OSHA Rule Change: Injury and Illness Reporting
On July 17, OSHA announced an expansion to their existing injury and illness reporting rule that will take effect starting January 1, 2024. Here is a quick rundown of what’s changing, who is affected, and how you can be sure you stay compliant.
What is the new rule?
Currently, there are two categories of workplaces (often called “establishments”) that are required to submit annual injury and illness information to OSHA. Moving forward, there will now be three workplace categories that must submit annual OSHA reports:
- An establishment that has 20–249 employees AND is classified in one of the high-hazard industries designated in Appendix A of OSHA’s Injury and Illness Recordkeeping and Reporting Requirements
- An establishment that has 250 or more employees AND is required to maintain injury and illness records
- An establishment that has 100 or more employees AND is classified in one of the high-hazard industries designated in the new Appendix B of OSHA’s Injury and Illness Recordkeeping and Reporting Requirements
- Note: this third category, along with Appendix B, was created under this forthcoming rule change.
Additionally, companies must now provide their company name in their annual submissions. OSHA noted they will publish some of the collected data on their website for “the general public to use...to make informed decisions.”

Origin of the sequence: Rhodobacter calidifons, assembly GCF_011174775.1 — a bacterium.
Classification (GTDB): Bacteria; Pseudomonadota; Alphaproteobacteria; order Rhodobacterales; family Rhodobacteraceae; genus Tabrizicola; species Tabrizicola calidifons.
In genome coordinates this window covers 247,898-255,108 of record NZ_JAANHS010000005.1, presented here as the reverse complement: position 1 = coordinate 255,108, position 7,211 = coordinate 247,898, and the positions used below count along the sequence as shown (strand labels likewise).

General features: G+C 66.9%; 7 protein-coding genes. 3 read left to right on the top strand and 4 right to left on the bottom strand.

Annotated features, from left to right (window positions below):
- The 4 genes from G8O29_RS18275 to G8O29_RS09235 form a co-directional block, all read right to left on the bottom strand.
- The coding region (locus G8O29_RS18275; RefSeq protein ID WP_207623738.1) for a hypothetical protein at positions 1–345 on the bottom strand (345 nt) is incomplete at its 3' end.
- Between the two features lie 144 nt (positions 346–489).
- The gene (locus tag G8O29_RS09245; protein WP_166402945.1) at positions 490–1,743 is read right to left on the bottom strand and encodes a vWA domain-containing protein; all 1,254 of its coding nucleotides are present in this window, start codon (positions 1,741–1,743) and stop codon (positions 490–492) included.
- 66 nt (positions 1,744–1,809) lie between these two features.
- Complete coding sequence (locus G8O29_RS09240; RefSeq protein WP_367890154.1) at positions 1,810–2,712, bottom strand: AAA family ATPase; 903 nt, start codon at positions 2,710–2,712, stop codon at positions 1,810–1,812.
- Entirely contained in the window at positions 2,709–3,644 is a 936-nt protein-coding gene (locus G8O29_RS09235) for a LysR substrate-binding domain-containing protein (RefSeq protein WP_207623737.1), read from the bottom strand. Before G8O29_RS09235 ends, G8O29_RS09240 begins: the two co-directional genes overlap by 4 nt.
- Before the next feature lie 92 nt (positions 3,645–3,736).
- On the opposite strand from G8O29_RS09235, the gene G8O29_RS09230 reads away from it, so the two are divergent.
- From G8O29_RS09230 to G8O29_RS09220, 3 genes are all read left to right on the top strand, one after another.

What actually gets submitted?
OSHA has three different recordkeeping logs that need to be maintained by all applicable organizations, but not all this information is required to be submitted.
- OSHA Form 301
- Also known as an Injury and Illness Incident Report form, this contains specific information about any injury or illness deemed to OSHA recordable. This form must be submitted to OSHA by establishments with 100 or more employees in certain high-hazard industries, under the new rule.
- OSHA 300 Log
- This log includes employee details and notes the extent and severity of each case (such as restricted work, days away from work, or a job transfer).
- Like Form 301, the 300 Log must be submitted to OSHA by establishments with 100 or more employees in certain high-hazard industries, under the new rule.
- OSHA 300A
- This form, often called the 300A Summary, is an annual summary of all work-related injuries or illnesses.
- This form must be submitted to OSHA by all establishments outlined under the new rule (listed above).
Applicable establishments must submit the required information through OSHA’s Injury Tracking Application portal by March 2 for the previous calendar year (so, by March 2, 2024, for the forms covering 2023).
Keep in mind that while OSHA’s regulations do not require employers to report near misses, it is considered best practice for employers to keep a separate record of near misses to proactively identify situations that, if not addressed, could lead to an injury or illness.
They do encourage employers to record these situations for their own safety and health monitoring information.
How do I stay compliant?
While it may go without saying, training your entire workforce not only helps to minimize safety risks, it also means you are less likely to have an on-the-job injury or illness that needs to be reported.
Taking online safety training is convenient as each of your employees can receive training on a wide range of topics, from the uses of various PPE to understanding hazard communication and identifying common slip, trip, and fall dangers.
Contact HSI today to learn how we can help with everything from employee safety training to streamlining the OSHA reporting process.